The Beginning…

Just another Edublogs.org weblog

Thing 4: Blogging begins with reading

Filed under: Uncategorized — Kris at 11:55 am on Wednesday, September 29, 2010

I was unable to pick just five posts and read them. My mind doesn’t work that way. So I read most of the posts listed. There were several that I started reading and gave up half way through, either because the style of writing irritated me or because the content didn’t apply to me.

My overall impression of blogging is that there is far too little research done before someone writes a blog post on issues that are quite serious. For me blogging seems to be more of a consortium of opinions. And although it is interesting to read what other people think, I would much rather sit down with someone and talk and have a glass of wine.

There were a few posts that I found interesting:

  1. “The Myth of the Digital Native” was an interesting read. I found this post interesting because it sounded like something I have been saying for years now. Everyone keeps saying how kids today are so ahead of us (adults) when it comes to technology yet my experience is that although kids are great at socializing over the internet they lack many fundamental IT skills. First and foremost they lack the ability to troubleshoot. It was kind of nice to read something that validates my own thinking.
  2. The post “Spies Like Us” shocked me. Even though I have heard of incidents where students post disturbing content on youtube I felt quite removed and distant from it. The post just emphasized the importance of teaching ethics in technology education. I truly believe we do not talk to students enough about the ethics of technology use and internet use. What shocks me is that most kids find “happy slapping” and the like funny and amusing. They don’t see anything wrong in it. It makes me sad.
  3. I really liked the post “PowerPoint Reform” because I have been struggling with the issue for a couple of years now. I don’t have kids create powerpoints anymore because they are so boring. But after having read this post I think I will use the suggestions and try powerpoint with my students again.
  4. I read Weblogg-ed: “What did you create today” only because I wanted to read something written by Will Richardson after having read Geeky Momma’s Blog: “I’m not who you think I am”. I didn’t like it. I thought that Mr. Richardson’s list of questions was a bit too much. Couldn’t we just let children choose what they want to share and how they want to share it. Do we have to interrogate our kids with numerous questions every evening. Couldn’t we just do a better job of creating an environment and atmosphere where our children want to talk to us about what is going on in their lives?
  5. Last but certainly not least the post Pair-a-dimes for your thoughts: “Students, Information and Schools” was thought provoking. I liked the questions in the post because they made me think about my teaching and about my own children. The question that I liked the most was “What to do with the information?” And I LOVED the picture.

Even though I am still unsure about the whole blogging adventure I am clearer on what it IS. I found a lot of useful stuff in the posts that I read and I also found myself thinking about my life a little differently. But I also found a lot of junk. As my college professor once said: “The Internet is the biggest junkyard in the world.” And as the web changes and evolves I find that his quote is more and more true. The challenge for me is to find a way to sift through the trash and find the treasures.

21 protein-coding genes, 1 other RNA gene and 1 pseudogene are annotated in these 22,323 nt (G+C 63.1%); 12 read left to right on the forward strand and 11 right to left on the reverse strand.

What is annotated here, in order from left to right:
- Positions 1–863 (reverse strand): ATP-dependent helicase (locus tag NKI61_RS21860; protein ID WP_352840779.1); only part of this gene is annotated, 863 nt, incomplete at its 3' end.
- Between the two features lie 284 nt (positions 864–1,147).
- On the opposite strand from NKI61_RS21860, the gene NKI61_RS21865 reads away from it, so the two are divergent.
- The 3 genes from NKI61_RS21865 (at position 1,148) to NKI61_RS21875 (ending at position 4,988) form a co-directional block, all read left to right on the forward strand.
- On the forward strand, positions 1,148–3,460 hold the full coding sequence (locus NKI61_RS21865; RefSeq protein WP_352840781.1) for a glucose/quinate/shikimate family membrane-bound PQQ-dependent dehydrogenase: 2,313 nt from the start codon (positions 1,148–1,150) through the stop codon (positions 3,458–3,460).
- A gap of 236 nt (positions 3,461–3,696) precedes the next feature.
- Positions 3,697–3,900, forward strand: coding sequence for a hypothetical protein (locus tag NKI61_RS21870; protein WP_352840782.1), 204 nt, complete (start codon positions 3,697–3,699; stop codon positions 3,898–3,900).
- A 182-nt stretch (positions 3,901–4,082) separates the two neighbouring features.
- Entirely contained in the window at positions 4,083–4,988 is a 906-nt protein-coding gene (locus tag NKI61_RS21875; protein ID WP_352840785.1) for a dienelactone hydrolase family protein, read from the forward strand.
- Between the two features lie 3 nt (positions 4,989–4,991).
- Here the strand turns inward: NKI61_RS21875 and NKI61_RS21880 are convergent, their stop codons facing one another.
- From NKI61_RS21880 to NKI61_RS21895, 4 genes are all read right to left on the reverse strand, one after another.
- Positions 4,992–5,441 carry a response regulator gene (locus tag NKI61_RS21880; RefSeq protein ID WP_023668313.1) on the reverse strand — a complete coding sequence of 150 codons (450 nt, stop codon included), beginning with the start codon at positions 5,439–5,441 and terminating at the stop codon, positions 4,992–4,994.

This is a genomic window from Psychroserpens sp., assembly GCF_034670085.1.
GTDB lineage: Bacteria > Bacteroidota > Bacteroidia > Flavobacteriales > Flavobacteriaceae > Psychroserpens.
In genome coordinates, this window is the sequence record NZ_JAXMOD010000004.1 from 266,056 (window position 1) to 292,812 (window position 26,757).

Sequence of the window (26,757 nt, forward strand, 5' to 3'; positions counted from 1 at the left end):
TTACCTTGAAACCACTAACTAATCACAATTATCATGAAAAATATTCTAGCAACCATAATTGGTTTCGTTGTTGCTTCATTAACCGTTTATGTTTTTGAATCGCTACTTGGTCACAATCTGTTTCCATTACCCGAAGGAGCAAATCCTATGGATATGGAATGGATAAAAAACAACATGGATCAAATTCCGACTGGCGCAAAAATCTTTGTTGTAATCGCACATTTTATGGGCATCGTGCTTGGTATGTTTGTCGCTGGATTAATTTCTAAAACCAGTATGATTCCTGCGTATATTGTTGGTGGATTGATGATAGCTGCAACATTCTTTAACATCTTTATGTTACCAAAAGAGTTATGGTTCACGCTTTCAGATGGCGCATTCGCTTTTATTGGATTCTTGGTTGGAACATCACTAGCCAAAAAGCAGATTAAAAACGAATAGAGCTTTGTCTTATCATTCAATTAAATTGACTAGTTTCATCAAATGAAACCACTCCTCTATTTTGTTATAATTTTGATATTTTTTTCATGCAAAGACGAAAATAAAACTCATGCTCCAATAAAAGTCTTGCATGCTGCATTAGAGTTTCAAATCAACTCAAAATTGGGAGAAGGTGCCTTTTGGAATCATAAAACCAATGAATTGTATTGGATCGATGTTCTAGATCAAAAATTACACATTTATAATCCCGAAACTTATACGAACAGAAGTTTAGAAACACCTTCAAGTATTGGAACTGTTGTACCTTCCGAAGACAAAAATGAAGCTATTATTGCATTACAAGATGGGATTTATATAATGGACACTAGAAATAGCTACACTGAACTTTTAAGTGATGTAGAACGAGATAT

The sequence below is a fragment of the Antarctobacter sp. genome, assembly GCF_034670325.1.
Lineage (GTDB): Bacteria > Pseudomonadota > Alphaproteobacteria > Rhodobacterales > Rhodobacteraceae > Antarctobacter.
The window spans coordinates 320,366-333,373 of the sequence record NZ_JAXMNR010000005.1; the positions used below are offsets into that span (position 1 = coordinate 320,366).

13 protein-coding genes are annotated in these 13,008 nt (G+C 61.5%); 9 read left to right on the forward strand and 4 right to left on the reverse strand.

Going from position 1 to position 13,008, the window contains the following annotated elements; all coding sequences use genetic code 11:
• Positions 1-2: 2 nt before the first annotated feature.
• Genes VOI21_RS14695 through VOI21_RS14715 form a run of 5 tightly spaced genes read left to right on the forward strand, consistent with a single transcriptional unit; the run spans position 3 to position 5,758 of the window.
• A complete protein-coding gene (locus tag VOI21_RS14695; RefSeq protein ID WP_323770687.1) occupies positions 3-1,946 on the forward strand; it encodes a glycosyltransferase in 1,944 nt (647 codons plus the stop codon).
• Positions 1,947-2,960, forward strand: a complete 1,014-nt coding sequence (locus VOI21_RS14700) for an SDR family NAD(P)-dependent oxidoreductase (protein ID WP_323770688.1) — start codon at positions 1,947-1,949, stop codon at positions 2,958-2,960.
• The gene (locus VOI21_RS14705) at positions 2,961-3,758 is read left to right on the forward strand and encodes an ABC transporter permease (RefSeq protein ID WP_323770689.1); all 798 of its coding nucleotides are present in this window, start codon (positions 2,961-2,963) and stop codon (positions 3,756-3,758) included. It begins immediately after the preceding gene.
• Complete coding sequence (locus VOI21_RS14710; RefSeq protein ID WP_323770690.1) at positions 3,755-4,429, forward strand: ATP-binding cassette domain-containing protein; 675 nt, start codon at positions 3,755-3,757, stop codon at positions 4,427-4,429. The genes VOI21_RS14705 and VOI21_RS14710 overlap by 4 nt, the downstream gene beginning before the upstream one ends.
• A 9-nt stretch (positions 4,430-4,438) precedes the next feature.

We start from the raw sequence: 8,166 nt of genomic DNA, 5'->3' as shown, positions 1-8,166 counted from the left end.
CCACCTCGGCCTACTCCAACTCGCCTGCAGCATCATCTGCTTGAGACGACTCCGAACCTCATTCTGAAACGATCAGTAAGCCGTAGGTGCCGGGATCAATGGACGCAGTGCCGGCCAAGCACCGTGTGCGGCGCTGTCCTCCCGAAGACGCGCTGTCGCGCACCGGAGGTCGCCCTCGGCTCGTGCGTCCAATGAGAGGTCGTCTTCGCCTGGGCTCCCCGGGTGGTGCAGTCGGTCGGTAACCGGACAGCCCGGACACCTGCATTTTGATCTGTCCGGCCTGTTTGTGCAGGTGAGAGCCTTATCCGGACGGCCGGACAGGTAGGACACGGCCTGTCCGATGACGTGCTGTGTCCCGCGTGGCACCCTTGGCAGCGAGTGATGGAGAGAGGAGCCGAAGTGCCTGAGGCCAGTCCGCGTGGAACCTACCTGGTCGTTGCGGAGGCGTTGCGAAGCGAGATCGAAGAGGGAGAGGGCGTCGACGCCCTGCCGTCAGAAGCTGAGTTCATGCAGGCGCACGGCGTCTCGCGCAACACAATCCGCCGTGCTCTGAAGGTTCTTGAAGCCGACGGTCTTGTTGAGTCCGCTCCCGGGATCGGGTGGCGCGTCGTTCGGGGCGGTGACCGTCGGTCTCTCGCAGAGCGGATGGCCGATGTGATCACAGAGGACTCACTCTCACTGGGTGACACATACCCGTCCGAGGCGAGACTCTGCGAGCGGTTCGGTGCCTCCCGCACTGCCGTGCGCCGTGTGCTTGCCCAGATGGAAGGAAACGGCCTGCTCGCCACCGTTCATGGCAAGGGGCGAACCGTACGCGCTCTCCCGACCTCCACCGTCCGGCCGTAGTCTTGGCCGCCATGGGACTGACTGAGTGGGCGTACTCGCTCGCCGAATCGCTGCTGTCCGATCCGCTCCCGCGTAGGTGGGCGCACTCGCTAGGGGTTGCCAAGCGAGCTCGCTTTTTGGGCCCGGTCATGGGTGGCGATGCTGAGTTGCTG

4 Comments »

3

   David Truss

October 1, 2010 @ 11:06   

One of the best ways to sift through the trash to find the treasures is to build a social network of colleagues that help you seek out the treasures.

As an example, here is a list of mostly educators on Twitter that I pay special attention to: http://twitter.com/datruss/my-tweetdeck-list When I am interested in learning something new, I don’t look in the massive ocean that is the internet… instead I look at a very valuable stream that comes directly to me:-)

Happy blogging,
Dave.

4

   Dave Stutz

October 1, 2010 @ 14:54   

Hi Kris –
Thanks for stopping by and commenting on my post; yes it had been a long day and you called me on it. I do find it interesting that you, however, echoed many of the same points! :)

I think I’ll continue to rely on others to search and sift through for the nuggets, however!

5

   bstousland

October 1, 2010 @ 23:11   

I like the idea of not throwing away Powerpoints as like most things it is not programs, it is people that make the difference. Just like delivery of curriculum, use of a whiteboard or LCD player the value comes in how the user delivers and accesses the information. Just because powerpoints have become overused doesn’t mean they are bad. Heck, Steve Jobs uses powerpoint every time he introduces the next Apple product…so it can’t be that bad.
http://bstousland.edublogs.org

6

   Kris

October 4, 2010 @ 08:16   

Hey Dave, I just wanted to thank you for your comment. The reason I commented to your post was because it was one of the few posts that actually awoke a reaction in me. Thanks for that. One thing I really dislike is being apathetic and bored. And your post woke me up. Cheers!

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